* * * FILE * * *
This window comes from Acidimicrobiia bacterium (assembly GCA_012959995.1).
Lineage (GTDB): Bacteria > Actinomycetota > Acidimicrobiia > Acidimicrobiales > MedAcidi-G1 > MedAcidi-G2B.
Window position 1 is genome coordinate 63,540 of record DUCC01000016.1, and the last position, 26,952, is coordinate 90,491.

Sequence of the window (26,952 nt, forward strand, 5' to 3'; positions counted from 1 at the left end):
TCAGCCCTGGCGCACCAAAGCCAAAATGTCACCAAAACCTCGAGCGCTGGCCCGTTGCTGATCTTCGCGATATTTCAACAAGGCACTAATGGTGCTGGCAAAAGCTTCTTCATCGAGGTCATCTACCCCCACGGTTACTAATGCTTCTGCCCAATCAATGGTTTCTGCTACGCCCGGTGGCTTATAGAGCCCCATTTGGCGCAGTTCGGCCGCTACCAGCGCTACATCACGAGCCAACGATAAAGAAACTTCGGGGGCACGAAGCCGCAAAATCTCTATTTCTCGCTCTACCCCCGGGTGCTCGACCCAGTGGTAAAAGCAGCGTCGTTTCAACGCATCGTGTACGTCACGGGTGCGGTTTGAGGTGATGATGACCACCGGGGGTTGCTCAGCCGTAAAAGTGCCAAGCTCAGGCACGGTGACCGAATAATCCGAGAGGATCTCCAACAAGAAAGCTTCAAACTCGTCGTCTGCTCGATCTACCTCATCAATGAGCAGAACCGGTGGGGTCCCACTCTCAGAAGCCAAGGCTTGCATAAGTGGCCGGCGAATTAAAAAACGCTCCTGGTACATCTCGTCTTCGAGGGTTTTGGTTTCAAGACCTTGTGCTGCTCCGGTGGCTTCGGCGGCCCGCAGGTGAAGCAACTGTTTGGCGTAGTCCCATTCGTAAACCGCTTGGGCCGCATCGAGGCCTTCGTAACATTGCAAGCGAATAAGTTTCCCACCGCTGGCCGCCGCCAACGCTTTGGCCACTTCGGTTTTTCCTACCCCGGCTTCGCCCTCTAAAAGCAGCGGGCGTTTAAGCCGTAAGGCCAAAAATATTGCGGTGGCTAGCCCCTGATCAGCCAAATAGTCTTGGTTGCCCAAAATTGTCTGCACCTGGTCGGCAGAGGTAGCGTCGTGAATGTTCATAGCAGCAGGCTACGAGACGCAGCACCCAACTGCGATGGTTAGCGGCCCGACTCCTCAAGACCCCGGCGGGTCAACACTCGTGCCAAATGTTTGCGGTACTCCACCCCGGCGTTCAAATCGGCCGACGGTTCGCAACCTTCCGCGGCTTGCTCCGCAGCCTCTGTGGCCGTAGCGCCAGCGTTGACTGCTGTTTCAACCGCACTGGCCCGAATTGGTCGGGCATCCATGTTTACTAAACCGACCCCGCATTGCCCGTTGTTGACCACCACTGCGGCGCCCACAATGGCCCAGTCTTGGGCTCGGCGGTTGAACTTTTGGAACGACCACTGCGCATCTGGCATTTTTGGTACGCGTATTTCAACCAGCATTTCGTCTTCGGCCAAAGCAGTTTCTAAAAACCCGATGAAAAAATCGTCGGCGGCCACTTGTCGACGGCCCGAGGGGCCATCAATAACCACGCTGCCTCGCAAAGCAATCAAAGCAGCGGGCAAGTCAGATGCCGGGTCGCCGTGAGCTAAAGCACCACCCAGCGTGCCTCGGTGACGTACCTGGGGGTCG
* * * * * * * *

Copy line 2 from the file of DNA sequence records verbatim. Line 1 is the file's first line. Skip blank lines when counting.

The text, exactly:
Lineage (GTDB): Bacteria > Actinomycetota > Acidimicrobiia > Acidimicrobiales > MedAcidi-G1 > MedAcidi-G2B.